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Fly comments on Living Forever is Hard, or, The Gompertz Curve - Less Wrong

46 Post author: gwern 17 May 2011 09:08PM

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Comment author: Fly 19 May 2011 07:29:47AM 2 points [-]

"Eight different randomized controlled trials suggest you're wrong."

If the studies were done 20 years ago my guess is that the original trials were performed to see if aspirin reduced the risk of heart attacks. (At least that is what I recollect from that time period.) I doubt there were many people under 30 in those trials. I saw no indication in the linked article that ages were broken out so that one could determine whether people in their 20s who took aspirin for several years had less cancer 20 years later. Since few young people would be expected to get cancer I doubt the studies show that people in their 20s developed significantly fewer cancers from taking aspirin. My guess is that most of the people in the studies were men in their 40s, 50s, and 60s, i.e., those most at risk of heart attack.

"Do you really think that, in your 20s and 30s, your cells aren't accumulating damage that eventually leads to cancer, so that low-dose aspirin has nothing to prevent?"

My opinion is that the typical young person under 30 who doesn't abuse their body by smoking or excessive drinking has sufficient mechanisms to repair molecular damage so that aspirin will provide no additional benefit. Metabolism causes damage but it only becomes a problem when the body systems have deteriorated to the point where the body no longer keeps up with the damage done.

I believe that the cancer and Alzheimer prevention benefits from aspirin are due to reducing inflammation. I doubt people in their 20s typically experience mild chronic inflammation so I doubt aspirin will be beneficial. (I don't have specific papers to cite. This is just my impression from reading about cancer, Alzheimer's Disease, and inflammation for decades. I suspect you could find papers that discuss increasing inflammation levels with age and other papers that discuss the connection between inflammation and cancer and AD and other papers that discuss aspirin and inflammation reduction.) By their 40s such inflammation is common. For people in their 30s I viewed it as a toss-up.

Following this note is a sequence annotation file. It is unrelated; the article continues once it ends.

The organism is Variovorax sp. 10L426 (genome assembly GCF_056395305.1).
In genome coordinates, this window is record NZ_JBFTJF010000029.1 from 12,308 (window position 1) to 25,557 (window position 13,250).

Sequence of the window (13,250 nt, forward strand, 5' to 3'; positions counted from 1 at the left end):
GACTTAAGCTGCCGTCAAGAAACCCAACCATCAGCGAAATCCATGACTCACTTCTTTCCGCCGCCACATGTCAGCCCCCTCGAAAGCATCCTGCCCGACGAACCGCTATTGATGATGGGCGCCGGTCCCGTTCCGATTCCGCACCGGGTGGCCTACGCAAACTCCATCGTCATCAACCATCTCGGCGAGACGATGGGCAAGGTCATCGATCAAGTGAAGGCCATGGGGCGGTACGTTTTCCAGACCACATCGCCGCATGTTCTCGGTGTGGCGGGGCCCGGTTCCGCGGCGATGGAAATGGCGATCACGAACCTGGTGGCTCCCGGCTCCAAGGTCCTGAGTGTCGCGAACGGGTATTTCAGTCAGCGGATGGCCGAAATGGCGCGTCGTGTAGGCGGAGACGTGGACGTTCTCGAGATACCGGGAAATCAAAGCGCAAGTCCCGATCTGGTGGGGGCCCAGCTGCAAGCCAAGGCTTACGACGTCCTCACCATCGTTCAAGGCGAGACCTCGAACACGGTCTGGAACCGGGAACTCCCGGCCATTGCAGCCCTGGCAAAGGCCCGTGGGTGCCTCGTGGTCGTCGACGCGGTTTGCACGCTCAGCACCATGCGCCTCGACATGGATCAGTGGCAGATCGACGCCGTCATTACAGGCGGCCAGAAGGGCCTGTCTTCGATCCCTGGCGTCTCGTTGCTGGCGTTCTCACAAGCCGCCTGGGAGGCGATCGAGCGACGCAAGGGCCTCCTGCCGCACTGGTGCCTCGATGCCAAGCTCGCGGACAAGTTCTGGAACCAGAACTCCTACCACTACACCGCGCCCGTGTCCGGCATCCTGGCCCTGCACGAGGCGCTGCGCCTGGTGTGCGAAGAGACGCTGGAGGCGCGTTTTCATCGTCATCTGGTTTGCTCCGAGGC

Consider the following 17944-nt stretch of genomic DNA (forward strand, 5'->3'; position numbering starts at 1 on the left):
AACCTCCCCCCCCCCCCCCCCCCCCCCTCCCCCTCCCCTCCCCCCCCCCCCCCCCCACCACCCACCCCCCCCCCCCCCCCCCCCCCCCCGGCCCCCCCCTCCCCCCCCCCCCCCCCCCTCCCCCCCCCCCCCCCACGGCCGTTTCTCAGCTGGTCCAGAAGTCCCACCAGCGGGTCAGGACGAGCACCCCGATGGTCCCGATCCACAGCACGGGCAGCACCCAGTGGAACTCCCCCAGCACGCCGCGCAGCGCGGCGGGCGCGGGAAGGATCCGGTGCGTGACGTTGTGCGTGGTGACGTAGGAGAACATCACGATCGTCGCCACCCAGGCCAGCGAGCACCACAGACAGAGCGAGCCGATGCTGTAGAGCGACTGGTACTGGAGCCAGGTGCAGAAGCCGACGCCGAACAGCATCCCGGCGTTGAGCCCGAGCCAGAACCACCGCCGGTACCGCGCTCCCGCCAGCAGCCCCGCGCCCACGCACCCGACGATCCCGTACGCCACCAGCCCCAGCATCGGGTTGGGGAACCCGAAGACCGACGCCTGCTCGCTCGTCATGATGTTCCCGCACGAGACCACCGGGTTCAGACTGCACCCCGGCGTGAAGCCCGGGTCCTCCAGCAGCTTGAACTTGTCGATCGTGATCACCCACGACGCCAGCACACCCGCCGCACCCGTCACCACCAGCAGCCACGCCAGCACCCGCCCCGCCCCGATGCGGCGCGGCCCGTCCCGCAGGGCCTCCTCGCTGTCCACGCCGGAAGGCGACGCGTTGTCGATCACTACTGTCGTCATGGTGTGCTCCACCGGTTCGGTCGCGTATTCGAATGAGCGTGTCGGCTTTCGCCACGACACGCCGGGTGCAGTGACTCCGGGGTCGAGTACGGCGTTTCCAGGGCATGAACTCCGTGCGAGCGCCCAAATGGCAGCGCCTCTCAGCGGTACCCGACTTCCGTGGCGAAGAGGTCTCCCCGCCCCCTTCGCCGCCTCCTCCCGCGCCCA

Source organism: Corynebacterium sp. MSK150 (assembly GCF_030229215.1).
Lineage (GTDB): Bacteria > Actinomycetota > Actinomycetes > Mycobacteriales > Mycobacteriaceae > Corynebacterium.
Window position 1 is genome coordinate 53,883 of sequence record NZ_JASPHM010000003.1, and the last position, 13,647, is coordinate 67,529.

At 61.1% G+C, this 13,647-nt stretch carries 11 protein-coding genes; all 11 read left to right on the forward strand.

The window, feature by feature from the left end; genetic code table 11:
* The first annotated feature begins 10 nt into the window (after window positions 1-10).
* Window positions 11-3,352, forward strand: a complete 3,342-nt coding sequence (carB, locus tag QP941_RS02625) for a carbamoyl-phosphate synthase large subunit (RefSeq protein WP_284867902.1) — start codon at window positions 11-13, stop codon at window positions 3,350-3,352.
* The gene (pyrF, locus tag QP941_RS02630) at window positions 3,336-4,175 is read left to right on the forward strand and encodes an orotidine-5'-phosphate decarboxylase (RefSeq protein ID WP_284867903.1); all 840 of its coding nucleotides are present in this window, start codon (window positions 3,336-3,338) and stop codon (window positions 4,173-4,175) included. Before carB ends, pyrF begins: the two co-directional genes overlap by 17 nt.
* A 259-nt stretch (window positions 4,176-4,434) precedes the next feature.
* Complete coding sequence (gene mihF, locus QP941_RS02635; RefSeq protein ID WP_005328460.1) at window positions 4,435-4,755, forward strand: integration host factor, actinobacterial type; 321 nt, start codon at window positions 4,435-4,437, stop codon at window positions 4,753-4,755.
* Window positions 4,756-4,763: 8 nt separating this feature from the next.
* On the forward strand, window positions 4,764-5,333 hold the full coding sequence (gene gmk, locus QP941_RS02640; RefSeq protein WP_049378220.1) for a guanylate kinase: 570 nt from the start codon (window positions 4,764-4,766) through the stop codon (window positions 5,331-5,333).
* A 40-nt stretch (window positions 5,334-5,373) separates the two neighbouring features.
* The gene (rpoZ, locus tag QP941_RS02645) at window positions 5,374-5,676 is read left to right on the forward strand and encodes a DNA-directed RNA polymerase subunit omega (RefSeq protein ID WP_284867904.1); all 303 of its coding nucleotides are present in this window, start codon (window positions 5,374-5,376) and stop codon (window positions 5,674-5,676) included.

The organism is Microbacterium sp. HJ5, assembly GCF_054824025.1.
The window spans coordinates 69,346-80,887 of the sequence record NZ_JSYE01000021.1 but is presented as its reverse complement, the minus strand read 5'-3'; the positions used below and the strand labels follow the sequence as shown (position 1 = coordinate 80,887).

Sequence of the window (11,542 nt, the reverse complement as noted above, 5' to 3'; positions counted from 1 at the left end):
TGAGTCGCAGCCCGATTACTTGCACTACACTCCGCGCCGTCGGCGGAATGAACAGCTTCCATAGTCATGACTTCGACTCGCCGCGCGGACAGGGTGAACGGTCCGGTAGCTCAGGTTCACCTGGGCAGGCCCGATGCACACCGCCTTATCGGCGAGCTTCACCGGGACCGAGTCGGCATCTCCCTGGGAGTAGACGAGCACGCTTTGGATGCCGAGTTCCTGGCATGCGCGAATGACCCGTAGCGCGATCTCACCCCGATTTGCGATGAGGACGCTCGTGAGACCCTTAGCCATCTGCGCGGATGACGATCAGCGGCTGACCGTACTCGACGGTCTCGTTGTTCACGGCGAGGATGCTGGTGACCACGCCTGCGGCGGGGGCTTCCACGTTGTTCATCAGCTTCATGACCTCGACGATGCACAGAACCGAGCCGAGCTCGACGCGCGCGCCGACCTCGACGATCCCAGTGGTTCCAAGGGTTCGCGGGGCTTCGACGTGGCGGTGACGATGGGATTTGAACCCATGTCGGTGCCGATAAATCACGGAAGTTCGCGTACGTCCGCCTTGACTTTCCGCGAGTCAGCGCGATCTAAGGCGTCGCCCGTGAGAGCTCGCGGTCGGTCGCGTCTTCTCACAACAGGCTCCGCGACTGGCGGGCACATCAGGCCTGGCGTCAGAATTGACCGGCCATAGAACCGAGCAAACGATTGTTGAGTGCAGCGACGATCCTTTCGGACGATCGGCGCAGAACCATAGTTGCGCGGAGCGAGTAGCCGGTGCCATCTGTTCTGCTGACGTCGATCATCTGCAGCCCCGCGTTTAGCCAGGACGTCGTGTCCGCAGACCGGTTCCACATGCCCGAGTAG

I doubt most people in their 20s or 30s will be troubled by cancer or Alzheimer's Disease. There should be effective cures and preventative measures long before they are at significant risk.

Comment author: [deleted] 19 May 2011 12:14:19PM 3 points [-]

If the studies were done 20 years ago my guess is that the original trials were performed to see if aspirin reduced the risk of heart attacks.

Yes. The study's full text said: "We therefore determined the effect of aspirin on risk of fatal cancer by analysis of individual patient data for deaths due to cancer during randomised trials of daily aspirin versus control (done originally for primary or secondary prevention of vascular events) in which the median duration of scheduled trial treatment was at least 4 years."

There should be effective cures and preventative measures long before they are at significant risk.

Hope is not a plan.

Comment author: gwillen 09 June 2011 10:09:29PM 1 point [-]

Hope is not a plan.

I don't know if this is original, but it reminds me of the unofficial motto of Google's Site Reliability Engineering organization: "Hope is not a strategy."

Comment author: PhilGoetz 23 December 2011 04:46:20AM 1 point [-]

First I heard this phrase was a book by the Army chief of staff: Hope is not a method.

Comment author: Baughn 22 October 2011 01:25:24PM 0 points [-]

Hm? No, that's about as official as we have.